Opioid use for chronic pain: The debate goes on

July 10, 2016

A champion of pain patients and a proponent of limited opioid access talk about the issues in a genial debate.

The use, overuse, misuse, and abuse of opioids for pain management are subjects that pharmacists need to know more about. However, differences of opinion rage when it comes to determining what should be done to help both patients in pain and society as a whole.

Many areas of the country report serious problems with opioid and heroin addiction. States are attempting to relieve these problems by limiting the amounts or types of opioids that can be prescribed or by dictating who is allowed to prescribe them.

These and other issues involving the use of opioid therapy for chronic pain management were discussed in a debate at the American Pharmacists Association annual meeting this year.

“As pharmacists, I think we are interested in getting the right drug to the right patient in the right dose at the right time,” said Anthony Tommasello, RPh, PhD, medical affairs manager with Indivior in Richmond, Va., who moderated the debate. “I think we all agree that pharmacotherapy decisions must weigh the risk and benefit not only to the individual, but also to society.”

Guidelines and risk assessment

Jeffrey FudinJeffrey Fudin, PharmD, DAAPM, FASHP, a clinical pharmacy specialist and PGY2 pain residency director at Stratton VA Medical Center in Albany, N.Y., spoke in favor of opioid use by noncancer patients with chronic pain. “I am not going to take the pro side, I am going to take the practical side,” he said. “I really am anti-myth and anti-hysteria.”

Fudin noted that several medical organizations have created opioid prescription guidelines or risk-assessment tools, both of which usually discuss how to screen individual patients for pain and for risk of misuse.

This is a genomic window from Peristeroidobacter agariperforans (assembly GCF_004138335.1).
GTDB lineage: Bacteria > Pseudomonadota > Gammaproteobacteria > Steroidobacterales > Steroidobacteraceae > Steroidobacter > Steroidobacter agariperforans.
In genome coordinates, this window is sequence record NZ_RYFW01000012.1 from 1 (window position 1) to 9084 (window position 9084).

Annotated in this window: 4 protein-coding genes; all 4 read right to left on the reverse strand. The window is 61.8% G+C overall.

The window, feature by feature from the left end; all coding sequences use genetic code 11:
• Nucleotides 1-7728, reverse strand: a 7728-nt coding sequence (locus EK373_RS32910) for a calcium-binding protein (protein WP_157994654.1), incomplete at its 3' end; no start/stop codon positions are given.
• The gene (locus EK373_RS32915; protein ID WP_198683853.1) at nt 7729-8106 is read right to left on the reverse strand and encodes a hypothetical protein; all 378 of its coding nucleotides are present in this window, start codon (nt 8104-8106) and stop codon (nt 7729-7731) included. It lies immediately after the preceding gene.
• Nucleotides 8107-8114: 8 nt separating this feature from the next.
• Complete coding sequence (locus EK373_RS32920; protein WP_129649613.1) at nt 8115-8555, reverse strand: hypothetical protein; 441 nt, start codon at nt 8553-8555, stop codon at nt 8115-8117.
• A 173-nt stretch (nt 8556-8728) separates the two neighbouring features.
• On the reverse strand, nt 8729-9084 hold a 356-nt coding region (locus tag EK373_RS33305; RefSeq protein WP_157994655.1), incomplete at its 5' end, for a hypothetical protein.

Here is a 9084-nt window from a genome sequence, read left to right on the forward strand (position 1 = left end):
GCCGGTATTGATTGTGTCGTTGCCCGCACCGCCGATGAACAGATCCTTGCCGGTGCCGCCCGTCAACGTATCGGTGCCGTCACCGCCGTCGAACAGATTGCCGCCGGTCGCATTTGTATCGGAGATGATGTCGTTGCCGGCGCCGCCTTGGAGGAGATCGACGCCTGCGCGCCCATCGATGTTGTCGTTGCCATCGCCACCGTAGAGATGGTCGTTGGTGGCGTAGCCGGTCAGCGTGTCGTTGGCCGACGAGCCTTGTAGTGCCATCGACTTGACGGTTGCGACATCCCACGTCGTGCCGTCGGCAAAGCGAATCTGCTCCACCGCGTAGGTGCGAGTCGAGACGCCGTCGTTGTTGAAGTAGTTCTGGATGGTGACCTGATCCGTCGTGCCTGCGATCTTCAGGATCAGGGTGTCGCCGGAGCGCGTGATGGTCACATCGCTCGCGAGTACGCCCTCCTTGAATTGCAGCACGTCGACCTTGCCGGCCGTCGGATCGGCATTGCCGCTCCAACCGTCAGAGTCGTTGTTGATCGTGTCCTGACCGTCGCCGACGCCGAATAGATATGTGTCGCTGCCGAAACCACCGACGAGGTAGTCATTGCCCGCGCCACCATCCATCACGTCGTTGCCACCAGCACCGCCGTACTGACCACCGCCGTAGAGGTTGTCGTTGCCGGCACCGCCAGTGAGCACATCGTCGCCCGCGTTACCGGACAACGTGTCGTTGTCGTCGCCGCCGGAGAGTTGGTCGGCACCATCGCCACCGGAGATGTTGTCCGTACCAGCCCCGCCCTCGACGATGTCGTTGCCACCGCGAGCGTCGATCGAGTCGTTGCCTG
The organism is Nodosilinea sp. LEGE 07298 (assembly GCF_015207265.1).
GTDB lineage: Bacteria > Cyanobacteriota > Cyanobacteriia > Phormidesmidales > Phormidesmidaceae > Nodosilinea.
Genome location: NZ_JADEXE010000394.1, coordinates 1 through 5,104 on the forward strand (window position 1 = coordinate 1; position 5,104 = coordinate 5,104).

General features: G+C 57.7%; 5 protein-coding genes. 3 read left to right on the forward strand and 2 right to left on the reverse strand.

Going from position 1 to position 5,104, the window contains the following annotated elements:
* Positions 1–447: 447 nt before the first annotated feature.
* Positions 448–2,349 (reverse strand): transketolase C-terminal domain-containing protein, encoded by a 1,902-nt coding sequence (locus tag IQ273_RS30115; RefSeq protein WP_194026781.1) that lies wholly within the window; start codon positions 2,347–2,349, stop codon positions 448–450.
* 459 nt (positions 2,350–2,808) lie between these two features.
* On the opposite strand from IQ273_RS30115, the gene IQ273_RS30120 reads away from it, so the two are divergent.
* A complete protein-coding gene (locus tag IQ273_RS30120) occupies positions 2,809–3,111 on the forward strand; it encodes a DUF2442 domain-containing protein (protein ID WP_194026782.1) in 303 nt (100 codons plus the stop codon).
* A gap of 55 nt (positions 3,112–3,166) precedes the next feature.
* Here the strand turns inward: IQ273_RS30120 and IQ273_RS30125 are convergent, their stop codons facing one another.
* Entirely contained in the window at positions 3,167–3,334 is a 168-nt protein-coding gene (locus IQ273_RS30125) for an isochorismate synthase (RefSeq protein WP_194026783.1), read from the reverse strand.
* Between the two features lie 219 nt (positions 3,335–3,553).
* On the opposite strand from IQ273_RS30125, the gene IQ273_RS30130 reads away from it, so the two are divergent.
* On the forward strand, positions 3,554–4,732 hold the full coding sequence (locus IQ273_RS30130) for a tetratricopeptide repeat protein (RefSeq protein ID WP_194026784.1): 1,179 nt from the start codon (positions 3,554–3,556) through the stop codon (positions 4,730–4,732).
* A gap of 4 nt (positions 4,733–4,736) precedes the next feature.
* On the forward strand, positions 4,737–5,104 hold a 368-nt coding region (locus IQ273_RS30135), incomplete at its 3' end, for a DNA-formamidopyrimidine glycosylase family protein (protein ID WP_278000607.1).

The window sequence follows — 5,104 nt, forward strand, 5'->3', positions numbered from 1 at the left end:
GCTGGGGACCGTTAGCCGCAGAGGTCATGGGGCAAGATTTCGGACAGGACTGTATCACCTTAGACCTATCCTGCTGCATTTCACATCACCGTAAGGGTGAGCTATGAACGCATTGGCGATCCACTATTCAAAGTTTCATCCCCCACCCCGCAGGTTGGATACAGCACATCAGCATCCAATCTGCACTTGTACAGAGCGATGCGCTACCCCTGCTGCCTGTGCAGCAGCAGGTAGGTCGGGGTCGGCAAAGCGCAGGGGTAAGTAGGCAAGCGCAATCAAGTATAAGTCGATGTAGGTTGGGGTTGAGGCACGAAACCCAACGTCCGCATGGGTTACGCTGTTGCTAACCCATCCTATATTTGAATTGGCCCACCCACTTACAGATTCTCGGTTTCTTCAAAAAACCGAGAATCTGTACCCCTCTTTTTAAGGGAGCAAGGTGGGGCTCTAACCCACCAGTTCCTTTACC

“Before we go down the road of putting patients on opioids, we need to try to stratify risk,” he said. “We need to decide whether or not this patient is going to be a problem patient. There are various validated tools to do that.”

Some experts believe that extended-release opioids are more dangerous than immediate-release opioids. Fudin called this a myth. “Are 30 mg of extended-release morphine somehow more potent than 30 mg of immediate-release morphine?” he asked.

Studies that have shown increased risk of adverse effects with extended-release opioids did not define chronic pain appropriately and/or do not differentiate between post-surgical and acute pain, he said.

Conversion calculators

Opioid conversion calculators used to determine equivalencies between different opioids have problems, said Fudin, noting that there is no validated mathematical model of what constitutes an equivalent dose upon which all medical professionals agree.

Even with an agreed-upon daily dosage, the treatment would still need to be individualized, which does not always happen, said Fudin. “Probably one of the most important points is this business of treating all patients the same way vs. as individuals.”

Conversion tools do not take into account a patient’s pharmacogenetics, which make individuals react differently to the same amount of drug. Diet and interactions with other medications, which also affect opioid metabolism in an individual, are also left out of these equations, he said.

Fudin noted that 16,000 deaths were associated with opioid therapy in 2014. That same year, 17,000 deaths were associated with nonsteroidal anti-inflammatory drugs. “Any death is bad, but let’s not focus all our attention on opioids,” he said.

He also referred to a finding by Dasgupta et al that 80% of opioid analgesic deaths in an observational cohort in North Carolina involved patients who also received benzodiazepines, a rate that was 10 times higher than for those using opioids alone.1

 

Too many Rxs, not enough evidence

Christopher HerndonSpeaking on the opposite side of the issue was Christopher Herndon, PharmD, BCPS, CPE, associate professor in the department of Pharmacy Practice at Southern Illinois University, Edwardsville, School of Pharmacy and clinical assistant professor, Department of Community and Family Medicine at St. Louis University. He argued that too many patients with chronic pain are being prescribed opioids when they should not be. “I think there is some relevance to the idea that we might have gone overboard,” he said.